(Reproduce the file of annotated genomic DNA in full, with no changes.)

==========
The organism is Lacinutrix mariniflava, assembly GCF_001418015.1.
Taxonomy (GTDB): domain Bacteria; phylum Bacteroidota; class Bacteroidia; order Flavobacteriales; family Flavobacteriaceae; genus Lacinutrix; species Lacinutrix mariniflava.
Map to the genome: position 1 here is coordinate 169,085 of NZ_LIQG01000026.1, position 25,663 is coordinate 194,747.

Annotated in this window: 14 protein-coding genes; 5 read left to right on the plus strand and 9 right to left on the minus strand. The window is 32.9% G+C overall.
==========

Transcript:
The organism is Lacinutrix mariniflava, assembly GCF_001418015.1.
Taxonomy (GTDB): domain Bacteria; phylum Bacteroidota; class Bacteroidia; order Flavobacteriales; family Flavobacteriaceae; genus Lacinutrix; species Lacinutrix mariniflava.
Map to the genome: position 1 here is coordinate 169,085 of NZ_LIQG01000026.1, position 25,663 is coordinate 194,747.

Annotated in this window: 14 protein-coding genes; 5 read left to right on the plus strand and 9 right to left on the minus strand. The window is 32.9% G+C overall.